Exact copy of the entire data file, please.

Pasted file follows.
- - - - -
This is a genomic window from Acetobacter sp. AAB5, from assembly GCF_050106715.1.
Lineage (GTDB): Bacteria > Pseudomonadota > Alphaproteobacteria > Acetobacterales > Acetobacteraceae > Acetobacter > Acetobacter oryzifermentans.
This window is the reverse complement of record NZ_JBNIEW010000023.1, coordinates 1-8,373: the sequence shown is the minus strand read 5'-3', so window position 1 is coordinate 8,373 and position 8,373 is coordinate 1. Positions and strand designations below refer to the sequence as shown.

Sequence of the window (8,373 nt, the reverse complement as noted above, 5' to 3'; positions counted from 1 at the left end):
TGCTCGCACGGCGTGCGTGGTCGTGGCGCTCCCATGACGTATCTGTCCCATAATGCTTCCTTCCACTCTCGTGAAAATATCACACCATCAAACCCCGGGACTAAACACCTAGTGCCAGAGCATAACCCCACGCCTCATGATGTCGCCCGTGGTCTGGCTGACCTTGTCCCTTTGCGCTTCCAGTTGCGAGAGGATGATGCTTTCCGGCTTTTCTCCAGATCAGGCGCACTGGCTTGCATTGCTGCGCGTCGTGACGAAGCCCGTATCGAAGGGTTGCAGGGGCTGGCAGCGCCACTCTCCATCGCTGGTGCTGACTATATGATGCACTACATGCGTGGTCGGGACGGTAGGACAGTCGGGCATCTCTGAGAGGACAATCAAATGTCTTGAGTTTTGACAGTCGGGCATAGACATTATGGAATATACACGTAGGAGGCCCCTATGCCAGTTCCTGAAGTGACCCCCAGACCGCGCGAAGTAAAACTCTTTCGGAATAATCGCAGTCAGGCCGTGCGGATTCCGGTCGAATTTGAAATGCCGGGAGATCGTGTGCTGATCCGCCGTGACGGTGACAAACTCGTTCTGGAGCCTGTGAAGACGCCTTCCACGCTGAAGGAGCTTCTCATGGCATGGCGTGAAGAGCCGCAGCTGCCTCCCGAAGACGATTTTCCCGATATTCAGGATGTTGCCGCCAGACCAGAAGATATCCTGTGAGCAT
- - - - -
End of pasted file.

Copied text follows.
This is a genomic window from Acetobacter sp. AAB5, from assembly GCF_050106715.1.
Lineage (GTDB): Bacteria > Pseudomonadota > Alphaproteobacteria > Acetobacterales > Acetobacteraceae > Acetobacter > Acetobacter oryzifermentans.
This window is the reverse complement of record NZ_JBNIEW010000023.1, coordinates 1-8,373: the sequence shown is the minus strand read 5'-3', so window position 1 is coordinate 8,373 and position 8,373 is coordinate 1. Positions and strand designations below refer to the sequence as shown.

Sequence of the window (8,373 nt, the reverse complement as noted above, 5' to 3'; positions counted from 1 at the left end):
TGCTCGCACGGCGTGCGTGGTCGTGGCGCTCCCATGACGTATCTGTCCCATAATGCTTCCTTCCACTCTCGTGAAAATATCACACCATCAAACCCCGGGACTAAACACCTAGTGCCAGAGCATAACCCCACGCCTCATGATGTCGCCCGTGGTCTGGCTGACCTTGTCCCTTTGCGCTTCCAGTTGCGAGAGGATGATGCTTTCCGGCTTTTCTCCAGATCAGGCGCACTGGCTTGCATTGCTGCGCGTCGTGACGAAGCCCGTATCGAAGGGTTGCAGGGGCTGGCAGCGCCACTCTCCATCGCTGGTGCTGACTATATGATGCACTACATGCGTGGTCGGGACGGTAGGACAGTCGGGCATCTCTGAGAGGACAATCAAATGTCTTGAGTTTTGACAGTCGGGCATAGACATTATGGAATATACACGTAGGAGGCCCCTATGCCAGTTCCTGAAGTGACCCCCAGACCGCGCGAAGTAAAACTCTTTCGGAATAATCGCAGTCAGGCCGTGCGGATTCCGGTCGAATTTGAAATGCCGGGAGATCGTGTGCTGATCCGCCGTGACGGTGACAAACTCGTTCTGGAGCCTGTGAAGACGCCTTCCACGCTGAAGGAGCTTCTCATGGCATGGCGTGAAGAGCCGCAGCTGCCTCCCGAAGACGATTTTCCCGATATTCAGGATGTTGCCGCCAGACCAGAAGATATCCTGTGAGCAT